Saturday, 20 December 2014

Royal Opera House: Nina Stemme - Tristan and Isolde ★★★★★

My critical view of Christof Loy’s acclaimed production of Tristan und Isolde is slightly marred by where I was sitting in conjunction to the Royal Opera House's stage – literally five meters away from Wagnerian Soprano Nina Stemme who won a Laurence Olivier Award for her performance as Isolde at its premier in 2010.
Having witnessed her vocal prowess and first-class performance at this year's Proms as an audacious Salome, my expectations were only skyrocketing for an opera said to be ‘intoxicated by passion almost to the point of depravity.’ Wagner, unlike other composers, wrote the libretto and poetry to his operas where ‘words, stage setting, visible action and music all come together in closest harmony towards the central dramatic purpose’ (otherwise termed as Gesamtkunstwerk (total art-work)). And here Stemme’s role as the heroine plays as much a significant part as Antonio Pappano’s conducting of the orchestra of the Royal Opera House.
In this four hour production Loy’s minimal setting, which is limited to walls, two chairs and a table, puts the onus on Pappano, the orchestra and the cast members’ vocal craft to evoke the drama on to the opera; in the back a parallel world: banquet of debauchery, is concealed by curtains that supposedly represent Wagner’s metaphysical influences from philosopher Schopenhauer and the yearning of endless night, darkness and even death. Although known for controversial productions, Loy's effective stage decision, here, is one that I fully support.
The preclude in Act I is a moving feast and it transcends from the overture - this unsettling and uncomfortable atmosphere of natural and sharp notes magically transfix into a reassuring romantic vortex, which sensationally flows and weaves. And Pappano just captures it like a butterfly in a nest. Of course, he is no stranger of Wagnerian Leitmotif as he also conducted Puccini’s Manon Lescaut in this year’s repertory and articulated his interest for such ‘sublime’ music. Yet once the overture was over, Pappano softened his conducting and left the magnitude to, what I thought was,  one of the most crucial parts of the opera in Act II alongside Liebstod. It seemed that he was saving the ardour and luster for the climactic parts. 
This was a different case for Stemme who entered with the same energy and fire, which she ended on.  In the 80 minutes where she had to sing continuously in Act II she was unflagging and we can only thank her experience as Isolde, in multiple opera productions, for her unrelenting performance - I can’t recall a note off. Her stage act as an angry Isolde to a undivided and loving Isolde was also developed and didn’t look a mark out of place. When Stephen Gould, as Tristan, and Stemme unite in Act II, I couldn’t contain my tears – the Celtic poetry that inspired Wagner and the hopeful romance, exceled by voice and music, was stupendous – never has an opera truly make me feel this way.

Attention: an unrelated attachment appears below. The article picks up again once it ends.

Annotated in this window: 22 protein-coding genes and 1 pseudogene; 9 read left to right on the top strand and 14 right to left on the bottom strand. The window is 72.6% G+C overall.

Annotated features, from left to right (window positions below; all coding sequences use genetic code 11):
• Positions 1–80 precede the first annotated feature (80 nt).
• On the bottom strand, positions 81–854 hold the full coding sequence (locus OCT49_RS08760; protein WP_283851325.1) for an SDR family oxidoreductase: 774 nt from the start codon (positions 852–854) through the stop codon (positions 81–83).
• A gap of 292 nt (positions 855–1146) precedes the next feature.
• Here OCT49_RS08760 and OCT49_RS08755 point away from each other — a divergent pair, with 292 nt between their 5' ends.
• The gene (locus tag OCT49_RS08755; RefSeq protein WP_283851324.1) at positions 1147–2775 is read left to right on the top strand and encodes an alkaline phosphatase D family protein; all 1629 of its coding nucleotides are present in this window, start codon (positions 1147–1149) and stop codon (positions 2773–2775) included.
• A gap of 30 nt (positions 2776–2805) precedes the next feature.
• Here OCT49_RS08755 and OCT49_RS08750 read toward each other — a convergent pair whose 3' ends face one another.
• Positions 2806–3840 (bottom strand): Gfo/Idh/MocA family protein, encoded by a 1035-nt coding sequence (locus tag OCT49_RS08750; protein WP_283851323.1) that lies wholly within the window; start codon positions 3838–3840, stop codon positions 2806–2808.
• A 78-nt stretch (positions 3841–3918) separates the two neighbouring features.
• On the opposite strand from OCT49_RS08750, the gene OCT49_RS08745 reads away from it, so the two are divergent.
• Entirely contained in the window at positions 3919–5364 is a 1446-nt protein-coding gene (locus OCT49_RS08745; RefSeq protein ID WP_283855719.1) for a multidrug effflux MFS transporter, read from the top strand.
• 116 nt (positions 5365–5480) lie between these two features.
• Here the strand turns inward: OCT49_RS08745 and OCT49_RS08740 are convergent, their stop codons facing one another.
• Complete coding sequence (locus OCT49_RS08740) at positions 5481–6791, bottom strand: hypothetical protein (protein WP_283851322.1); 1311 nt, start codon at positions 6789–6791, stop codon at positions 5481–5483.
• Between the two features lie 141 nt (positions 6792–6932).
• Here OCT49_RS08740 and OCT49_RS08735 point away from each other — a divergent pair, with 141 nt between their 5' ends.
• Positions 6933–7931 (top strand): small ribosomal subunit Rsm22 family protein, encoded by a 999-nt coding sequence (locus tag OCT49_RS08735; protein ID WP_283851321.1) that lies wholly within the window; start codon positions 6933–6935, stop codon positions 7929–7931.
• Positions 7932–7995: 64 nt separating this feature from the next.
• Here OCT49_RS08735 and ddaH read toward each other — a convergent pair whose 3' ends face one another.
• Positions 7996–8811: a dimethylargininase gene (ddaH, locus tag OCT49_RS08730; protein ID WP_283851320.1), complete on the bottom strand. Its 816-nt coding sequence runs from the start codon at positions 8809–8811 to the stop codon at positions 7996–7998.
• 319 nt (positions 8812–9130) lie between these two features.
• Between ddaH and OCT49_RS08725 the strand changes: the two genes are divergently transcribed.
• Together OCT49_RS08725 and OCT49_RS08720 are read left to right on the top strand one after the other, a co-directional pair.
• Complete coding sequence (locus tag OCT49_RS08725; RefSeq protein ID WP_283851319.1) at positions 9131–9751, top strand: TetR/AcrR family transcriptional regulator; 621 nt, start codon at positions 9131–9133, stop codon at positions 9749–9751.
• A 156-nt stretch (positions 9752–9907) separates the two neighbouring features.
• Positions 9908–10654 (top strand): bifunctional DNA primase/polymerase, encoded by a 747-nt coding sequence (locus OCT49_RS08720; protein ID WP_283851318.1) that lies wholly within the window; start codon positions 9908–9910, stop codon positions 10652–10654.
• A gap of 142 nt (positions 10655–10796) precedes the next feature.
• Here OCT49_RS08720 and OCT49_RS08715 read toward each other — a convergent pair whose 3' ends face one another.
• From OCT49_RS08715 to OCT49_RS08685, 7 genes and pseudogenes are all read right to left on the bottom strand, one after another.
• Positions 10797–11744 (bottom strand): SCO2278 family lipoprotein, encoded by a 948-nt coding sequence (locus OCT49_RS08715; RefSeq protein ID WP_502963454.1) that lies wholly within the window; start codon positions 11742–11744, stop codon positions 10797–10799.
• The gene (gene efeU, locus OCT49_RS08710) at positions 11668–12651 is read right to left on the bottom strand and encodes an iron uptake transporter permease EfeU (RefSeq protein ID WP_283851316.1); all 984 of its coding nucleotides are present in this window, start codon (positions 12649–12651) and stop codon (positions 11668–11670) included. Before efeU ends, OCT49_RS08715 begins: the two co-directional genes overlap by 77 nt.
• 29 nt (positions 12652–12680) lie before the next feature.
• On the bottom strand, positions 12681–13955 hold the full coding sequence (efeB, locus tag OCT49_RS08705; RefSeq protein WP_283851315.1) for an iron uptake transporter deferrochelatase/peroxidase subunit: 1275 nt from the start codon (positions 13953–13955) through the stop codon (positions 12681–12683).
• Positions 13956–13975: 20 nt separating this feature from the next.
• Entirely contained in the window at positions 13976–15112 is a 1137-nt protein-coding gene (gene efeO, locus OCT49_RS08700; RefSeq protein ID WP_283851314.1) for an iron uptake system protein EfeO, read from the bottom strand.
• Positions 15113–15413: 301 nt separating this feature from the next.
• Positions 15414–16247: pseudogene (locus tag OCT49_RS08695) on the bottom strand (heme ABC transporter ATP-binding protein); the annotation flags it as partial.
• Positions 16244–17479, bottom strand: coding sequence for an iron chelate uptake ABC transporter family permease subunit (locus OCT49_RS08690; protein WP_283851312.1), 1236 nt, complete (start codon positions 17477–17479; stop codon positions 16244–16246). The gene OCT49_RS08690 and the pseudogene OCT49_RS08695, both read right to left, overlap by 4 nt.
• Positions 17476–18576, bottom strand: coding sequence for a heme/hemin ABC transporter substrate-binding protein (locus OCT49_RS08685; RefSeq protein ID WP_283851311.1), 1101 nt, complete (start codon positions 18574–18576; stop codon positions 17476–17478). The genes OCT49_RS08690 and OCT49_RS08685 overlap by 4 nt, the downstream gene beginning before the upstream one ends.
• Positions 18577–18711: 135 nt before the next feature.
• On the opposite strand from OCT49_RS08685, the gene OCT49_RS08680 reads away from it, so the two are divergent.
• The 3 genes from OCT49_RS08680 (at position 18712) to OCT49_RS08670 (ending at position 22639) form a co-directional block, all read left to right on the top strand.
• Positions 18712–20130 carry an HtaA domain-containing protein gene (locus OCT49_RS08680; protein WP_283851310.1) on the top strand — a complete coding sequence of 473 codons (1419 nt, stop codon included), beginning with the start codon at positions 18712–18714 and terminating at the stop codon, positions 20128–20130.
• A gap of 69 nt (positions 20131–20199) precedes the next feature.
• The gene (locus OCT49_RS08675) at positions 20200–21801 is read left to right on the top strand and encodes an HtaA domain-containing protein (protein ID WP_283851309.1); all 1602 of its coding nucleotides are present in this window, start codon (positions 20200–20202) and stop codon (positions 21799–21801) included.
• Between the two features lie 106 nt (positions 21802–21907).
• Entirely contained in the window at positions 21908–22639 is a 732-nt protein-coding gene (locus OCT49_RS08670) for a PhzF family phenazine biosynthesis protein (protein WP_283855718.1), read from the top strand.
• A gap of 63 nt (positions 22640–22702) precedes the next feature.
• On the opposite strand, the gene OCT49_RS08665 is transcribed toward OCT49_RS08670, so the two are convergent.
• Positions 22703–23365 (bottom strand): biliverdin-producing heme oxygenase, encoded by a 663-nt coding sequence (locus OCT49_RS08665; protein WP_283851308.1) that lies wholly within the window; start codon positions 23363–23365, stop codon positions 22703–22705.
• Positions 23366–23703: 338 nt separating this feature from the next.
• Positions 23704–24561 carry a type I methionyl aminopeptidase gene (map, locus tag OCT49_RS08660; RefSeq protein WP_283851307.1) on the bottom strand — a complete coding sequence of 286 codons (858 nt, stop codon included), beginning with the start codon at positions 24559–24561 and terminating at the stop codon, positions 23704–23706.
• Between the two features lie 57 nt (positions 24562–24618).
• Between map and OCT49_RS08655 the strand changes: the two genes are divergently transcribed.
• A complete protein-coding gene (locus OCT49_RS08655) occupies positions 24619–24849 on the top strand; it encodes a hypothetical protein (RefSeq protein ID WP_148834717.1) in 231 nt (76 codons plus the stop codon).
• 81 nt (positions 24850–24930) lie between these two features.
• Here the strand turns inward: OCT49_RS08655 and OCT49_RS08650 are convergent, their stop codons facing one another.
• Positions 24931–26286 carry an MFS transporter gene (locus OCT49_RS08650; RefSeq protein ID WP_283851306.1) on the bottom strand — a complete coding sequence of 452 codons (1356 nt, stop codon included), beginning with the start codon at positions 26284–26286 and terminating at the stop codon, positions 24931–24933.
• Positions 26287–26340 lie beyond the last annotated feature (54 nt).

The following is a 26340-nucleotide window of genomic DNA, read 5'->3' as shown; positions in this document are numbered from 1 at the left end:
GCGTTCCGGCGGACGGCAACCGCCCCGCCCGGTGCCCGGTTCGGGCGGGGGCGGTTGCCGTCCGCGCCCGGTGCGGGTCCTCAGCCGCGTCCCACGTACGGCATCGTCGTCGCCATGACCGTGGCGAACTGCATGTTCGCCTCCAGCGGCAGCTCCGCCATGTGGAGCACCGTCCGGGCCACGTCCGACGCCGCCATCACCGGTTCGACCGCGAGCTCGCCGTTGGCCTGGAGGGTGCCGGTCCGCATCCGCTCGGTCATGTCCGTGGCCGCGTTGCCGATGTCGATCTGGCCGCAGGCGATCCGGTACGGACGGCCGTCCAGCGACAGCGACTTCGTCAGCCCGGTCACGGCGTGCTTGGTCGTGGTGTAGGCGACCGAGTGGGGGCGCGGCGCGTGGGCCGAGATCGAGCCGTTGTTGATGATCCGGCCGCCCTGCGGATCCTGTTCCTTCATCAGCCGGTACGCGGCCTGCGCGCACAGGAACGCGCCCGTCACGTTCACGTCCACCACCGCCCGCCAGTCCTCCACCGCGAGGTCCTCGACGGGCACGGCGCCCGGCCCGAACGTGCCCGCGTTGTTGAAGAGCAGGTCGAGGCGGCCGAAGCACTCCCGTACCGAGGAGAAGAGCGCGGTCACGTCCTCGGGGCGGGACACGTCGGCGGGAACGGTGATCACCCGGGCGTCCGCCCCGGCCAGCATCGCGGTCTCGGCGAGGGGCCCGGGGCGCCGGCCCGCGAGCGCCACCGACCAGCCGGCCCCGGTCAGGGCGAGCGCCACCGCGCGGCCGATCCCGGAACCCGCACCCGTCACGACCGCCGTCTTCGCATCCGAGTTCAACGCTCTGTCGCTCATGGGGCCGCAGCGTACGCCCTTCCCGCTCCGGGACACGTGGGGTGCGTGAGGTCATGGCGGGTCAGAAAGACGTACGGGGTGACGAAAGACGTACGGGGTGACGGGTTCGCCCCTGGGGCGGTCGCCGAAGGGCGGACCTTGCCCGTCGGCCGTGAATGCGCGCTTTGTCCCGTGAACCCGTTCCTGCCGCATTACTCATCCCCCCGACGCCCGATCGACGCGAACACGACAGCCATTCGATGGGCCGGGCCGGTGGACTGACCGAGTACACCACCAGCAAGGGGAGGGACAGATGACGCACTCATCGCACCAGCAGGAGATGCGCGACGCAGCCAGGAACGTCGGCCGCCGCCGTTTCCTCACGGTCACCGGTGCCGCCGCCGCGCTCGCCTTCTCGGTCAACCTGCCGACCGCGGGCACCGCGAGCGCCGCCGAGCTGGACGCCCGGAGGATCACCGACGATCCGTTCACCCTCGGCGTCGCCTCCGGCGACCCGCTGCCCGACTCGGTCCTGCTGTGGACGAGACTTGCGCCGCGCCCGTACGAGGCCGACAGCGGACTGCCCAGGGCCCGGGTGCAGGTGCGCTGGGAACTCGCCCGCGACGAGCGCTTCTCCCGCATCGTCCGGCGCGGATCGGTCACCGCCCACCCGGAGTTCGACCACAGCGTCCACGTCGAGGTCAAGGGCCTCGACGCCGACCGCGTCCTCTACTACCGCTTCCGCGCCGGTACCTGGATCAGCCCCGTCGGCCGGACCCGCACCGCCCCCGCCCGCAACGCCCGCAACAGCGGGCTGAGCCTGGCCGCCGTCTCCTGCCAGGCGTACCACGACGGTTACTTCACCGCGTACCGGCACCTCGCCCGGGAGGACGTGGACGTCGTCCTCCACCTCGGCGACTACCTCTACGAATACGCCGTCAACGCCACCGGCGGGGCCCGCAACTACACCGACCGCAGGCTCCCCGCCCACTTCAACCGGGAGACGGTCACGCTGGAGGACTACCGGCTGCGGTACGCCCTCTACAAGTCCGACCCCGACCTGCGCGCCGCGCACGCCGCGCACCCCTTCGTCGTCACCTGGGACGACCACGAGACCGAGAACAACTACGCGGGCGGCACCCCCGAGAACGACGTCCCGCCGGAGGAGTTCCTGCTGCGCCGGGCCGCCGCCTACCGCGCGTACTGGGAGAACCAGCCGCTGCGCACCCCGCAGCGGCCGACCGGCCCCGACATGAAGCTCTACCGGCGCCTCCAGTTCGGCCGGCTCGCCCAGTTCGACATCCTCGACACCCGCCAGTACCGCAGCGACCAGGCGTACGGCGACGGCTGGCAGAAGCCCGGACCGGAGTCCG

Stephen Gould is no stranger to Wagner either and has played multiple international roles as Siegfried and Lohengrin. Both him and Stemme seem to understand Wagner’s musical text and the notion of Liebstod (love-death) better than many. Although Stemme comes in full thrust, and a notch higher in quality, Gould has tones of mellowness that can romantically subdue audiences. The role of Tristan is not an easy one and even if he was soft toned on the poetry he managed to balance this out with higher notes, which he sang with glory and might.
Brangäne sung by Sarah Connolly was also a vocal blessing as the contrast character to Isolde. Her strong voice, and diction was in place as well as Brangäne's woeful worries that were particularly felt by the audience. The synergy between Stemme and Connolly were remarkable. And we see Iain Paterson as a wilful Kurwenal who sings with heart and poignancy in Act III.
The wonderful production, I experienced, hit some nostalgic nerves. Liedstod, as I understand it, is a swirling symphonic piece that can be appreciated on its own; yet it needs the right soprano with the vocal integrity and depth to extract the challenging and peculiar subtleties of the music. I’ve been listening to a lot of Jessye Norman and now Stemme and although different in voice I admire how immensely important it is for there to be a strike in balance for such a cosmically daring role as Isolde.  
Last showing tomorrow - More information here.
Recommended to queue from 8.30pm tomorrow (21st Dec) for day tickets
Courtesy of Royal Opera House for photographs